A whaling attack, also known as whaling phishing or a whaling phishing attack, is a specific type of phishing attack that targets high-profile employees, such as the CEO or CFO, in order to steal sensitive information from a company, as those that hold higher positions within the company typically have complete access to sensitive data. In many whaling phishing attacks, the attacker's goal is to manipulate the victim into authorizing high-value wire transfers to the attacker.
The term whaling stems from the size of the attacks, and the whales are thought to be picked based on their authority within the company.
Due to their highly targeted nature, whaling attacks are often more difficult to detect than standard phishing attacks. In the enterprise, security administrators can help reduce the effectiveness of whaling attacks by encouraging the corporate management staff to undergo information security awareness training.Content Continues Below
How whaling attacks work
The goal of a whaling attack is to trick an individual into disclosing personal or corporate information through social engineering, email spoofing and content spoofing efforts. For example, the attackers may send the victim an email that appears to be from a trusted source; some whaling campaigns include a customized malicious website that has been created especially for the attack.
Whaling attack emails and websites are highly customized and personalized, and they often incorporate the target's name, job title or other relevant information gleaned from a variety of sources. This level of personalization makes it difficult to detect a whaling attack.
Whaling attacks often depend on social engineering techniques, as attackers will send hyperlinks or attachments to infect their victims with malware or to solicit sensitive information. By targeting high-value victims, especially CEOs and other corporate officers, attackers may also induce them to approve fraudulent wire transfers using business email compromise techniques. In some cases, the attacker impersonates the CEO or other corporate officers to convince employees to carry out financial transfers.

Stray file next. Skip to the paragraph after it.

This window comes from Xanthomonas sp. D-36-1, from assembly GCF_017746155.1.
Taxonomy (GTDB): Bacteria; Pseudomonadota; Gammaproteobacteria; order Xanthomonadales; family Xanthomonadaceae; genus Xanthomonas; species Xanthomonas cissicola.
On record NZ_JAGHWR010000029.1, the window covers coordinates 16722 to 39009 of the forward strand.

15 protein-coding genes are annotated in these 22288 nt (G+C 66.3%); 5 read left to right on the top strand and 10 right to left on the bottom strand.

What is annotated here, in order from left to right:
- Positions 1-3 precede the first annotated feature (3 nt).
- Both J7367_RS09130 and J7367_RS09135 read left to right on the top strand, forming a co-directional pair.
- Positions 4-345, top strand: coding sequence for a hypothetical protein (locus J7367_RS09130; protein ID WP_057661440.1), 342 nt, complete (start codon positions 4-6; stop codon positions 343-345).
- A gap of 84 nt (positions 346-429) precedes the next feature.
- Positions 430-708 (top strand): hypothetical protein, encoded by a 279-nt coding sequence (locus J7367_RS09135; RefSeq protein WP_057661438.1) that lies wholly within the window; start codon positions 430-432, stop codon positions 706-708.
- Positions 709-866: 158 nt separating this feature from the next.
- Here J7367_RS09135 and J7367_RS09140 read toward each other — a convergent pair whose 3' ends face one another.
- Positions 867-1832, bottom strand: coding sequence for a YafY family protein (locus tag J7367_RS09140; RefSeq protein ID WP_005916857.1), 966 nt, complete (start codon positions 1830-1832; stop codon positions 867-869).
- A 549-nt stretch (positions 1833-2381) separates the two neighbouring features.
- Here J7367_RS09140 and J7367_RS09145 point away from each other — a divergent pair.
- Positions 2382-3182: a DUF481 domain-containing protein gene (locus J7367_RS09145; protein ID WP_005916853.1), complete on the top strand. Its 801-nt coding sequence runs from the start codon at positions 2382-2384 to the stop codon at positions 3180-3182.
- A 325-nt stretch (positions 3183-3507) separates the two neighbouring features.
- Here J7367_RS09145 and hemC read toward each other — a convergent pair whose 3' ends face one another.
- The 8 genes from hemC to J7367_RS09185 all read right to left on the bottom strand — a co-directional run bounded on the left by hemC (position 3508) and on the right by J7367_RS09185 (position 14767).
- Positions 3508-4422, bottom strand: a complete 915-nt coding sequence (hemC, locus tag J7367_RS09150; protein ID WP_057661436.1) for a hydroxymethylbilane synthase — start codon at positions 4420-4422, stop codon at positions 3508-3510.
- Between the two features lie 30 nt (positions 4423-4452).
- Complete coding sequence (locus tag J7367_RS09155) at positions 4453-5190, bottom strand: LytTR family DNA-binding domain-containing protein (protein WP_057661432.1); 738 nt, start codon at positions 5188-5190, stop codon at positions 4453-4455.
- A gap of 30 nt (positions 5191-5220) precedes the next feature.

These attacks can fool victims because attackers are willing to spend more time and effort constructing them due to their potentially high returns. Attackers will often use social media, such as Facebook, Twitter and LinkedIn, to gather personal information about their victim to make the whaling phishing attack more plausible.
Differences between phishing, whaling phishing and spear phishing
Because ordinary phishing attacks, whaling phishing attacks and spear phishing attacks are all online attacks on users in order to gain sensitive information or to social engineer the victim into taking some harmful action, the three are often confused.
A whaling attack is a special form of spear phishing that targets specific high ranking victims within a company. Spear phishing attacks can target any specific individual. Both types of attack generally require more time and effort on the part of the attacker than ordinary phishing attacks.
Phishing is a broader term that covers any type of attack that tries to fool a victim into taking some action, including sharing sensitive information, such as usernames, passwords and financial records for malicious purposes; installing malware; or completing a fraudulent financial payment or wire transfer. While ordinary phishing attacks usually involve sending emails to a large number of individuals without knowing how many will be successful, whaling phishing attacks usually target one specific individual at a time -- typically a high-ranking individual -- with highly personalized information.
Examples of whaling attack
One notable whaling attack occurred in 2016 when a high-ranking employee at Snapchat received an email from an attacker pretending to be the CEO. The employee was tricked into giving the attacker employee payroll information; ultimately, the FBI investigated the attack.
Another whaling attack from 2016 involved a Seagate employee who unknowingly emailed the income tax data of several current and former company employees to an unauthorized third party. After reporting the phishing scam to the IRS and the FBI, it was announced that thousands of people's personal data was exposed in that whaling attack.